Catholic bishops from the Middle East have urged the United Nations to take steps to end Israel’s occupation of Arab territories to enable a “two-State” solution for the region.

“The Palestinian people will thus have an independent and sovereign homeland where they can live with dignity and security,” the 185 bishops said in an “An Appeal to Safeguard the Faith” issued on Oct. 23 after a two-week meeting at the Vatican.

“The State of Israel will be able to enjoy peace and security within their internationally recognized borders,” they said. “The holy city of Jerusalem will be able to acquire its proper status, which respects its particular character, its holiness and the religious patrimony of the three religions: Jewish, Christian and Muslim.”

However, a church source, speaking on condition of anonymity, told ENInews on Oct. 28 that efforts by the Holy See to promote a “just peace” between Israel and Palestinians might become more difficult following the synod.

On Oct. 23, while presenting the conclusions of the synod to media, the U.S. Melkite Archbishop Cyrille Salim Bustros criticized Israel for using biblical statements about the “Promised Land” to justify the removal of Palestinians from their land.

“Sacred Scripture should not be used to justify the occupation by Israel of Palestine,” said Bustros.

Israeli deputy foreign minister Danny Ayalon responded to the criticism by saying that the synod had been “taken hostage by an anti-Israeli majority.”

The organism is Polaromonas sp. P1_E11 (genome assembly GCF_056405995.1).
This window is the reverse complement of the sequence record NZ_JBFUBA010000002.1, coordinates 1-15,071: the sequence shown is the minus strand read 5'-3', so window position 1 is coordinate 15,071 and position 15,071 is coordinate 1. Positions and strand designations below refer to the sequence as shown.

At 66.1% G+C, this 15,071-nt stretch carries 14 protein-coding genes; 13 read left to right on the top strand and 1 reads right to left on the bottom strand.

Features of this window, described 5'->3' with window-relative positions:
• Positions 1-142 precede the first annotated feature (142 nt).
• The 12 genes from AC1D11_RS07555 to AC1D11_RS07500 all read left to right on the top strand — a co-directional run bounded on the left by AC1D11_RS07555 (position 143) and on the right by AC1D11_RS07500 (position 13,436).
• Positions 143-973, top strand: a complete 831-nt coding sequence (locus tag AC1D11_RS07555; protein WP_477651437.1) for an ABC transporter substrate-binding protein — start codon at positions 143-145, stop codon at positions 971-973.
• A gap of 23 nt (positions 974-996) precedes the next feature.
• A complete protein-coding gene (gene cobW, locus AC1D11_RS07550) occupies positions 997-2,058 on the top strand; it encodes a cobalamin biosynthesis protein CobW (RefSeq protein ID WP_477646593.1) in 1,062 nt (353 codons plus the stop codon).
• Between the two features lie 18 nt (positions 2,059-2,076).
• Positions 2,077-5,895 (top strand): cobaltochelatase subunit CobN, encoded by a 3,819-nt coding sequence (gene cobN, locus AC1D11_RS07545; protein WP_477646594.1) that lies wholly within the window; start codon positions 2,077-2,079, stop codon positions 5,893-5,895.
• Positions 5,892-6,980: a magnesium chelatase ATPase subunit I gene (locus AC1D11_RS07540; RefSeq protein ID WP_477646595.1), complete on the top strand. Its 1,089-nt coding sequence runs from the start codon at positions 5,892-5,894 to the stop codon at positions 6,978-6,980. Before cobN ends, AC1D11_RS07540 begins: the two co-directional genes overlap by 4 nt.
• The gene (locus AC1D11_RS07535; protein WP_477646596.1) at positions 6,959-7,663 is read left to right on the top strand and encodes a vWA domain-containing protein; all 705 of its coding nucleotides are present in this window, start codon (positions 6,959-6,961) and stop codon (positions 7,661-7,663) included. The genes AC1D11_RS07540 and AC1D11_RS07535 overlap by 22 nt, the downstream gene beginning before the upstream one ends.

However, the director of the Vatican press office, the Rev. Federico Lombardi, described the synod’s results as being very positive, though he added that “only texts” approved by the assembly should be understood as its message.

In a homily to mark the end of the bishops’ gathering, Pope Benedict XVI urged prayers for peace in the Holy Land. “We must never resign ourselves to the absence of peace. Peace is possible. Peace is urgent,” he stated.

The church source told ENInews that the bishops’ gathering might create difficulties for Vatican policy in the Middle East. “The problem is that the Pope, while taking into account the Israeli point of view, cannot ignore synod deliberations and the sensibility of Christian Arabs.”

One proposal from the meeting called for the return of Palestinian refugees and special status for holy places in Jerusalem.

After the 1967 Six Days War, Israel occupied East Jerusalem, previously under Jordanian rule, where the main holy places for Jews, Christians and Muslims are located.

Referring to Jews, the message of the gathering stated, “The same Scriptures unite us; the Old Testament, the Word of God is for both you and us. We believe all that God revealed there, since he called Abraham, our common father in the faith, father of Jews, of Christians and of Muslims.”

Still, the document continued, “Recourse to theological and biblical positions which use the Word of God to wrongly justify injustices is not acceptable.”

In a section directed to followers of Islam, the synod stated, “We say to our Muslim fellow-citizens: we are brothers and sisters; God wishes us to be together, united by one faith in God and by the dual commandment of love of God and neighbor.”  

The Rev. Nikola Eterovic, the general secretary of the synod, said that in the 17 countries of the Middle East represented at the Vatican assembly, there are 356 million people, including 20 million Christians, of whom 5.7 million are Catholics.

The members of the synod included Oriental-rite Catholic bishops — such as Maronite, Melkite, Armenian, Syrian, Coptic and Chaldean leaders — as well as Latin-rite bishops.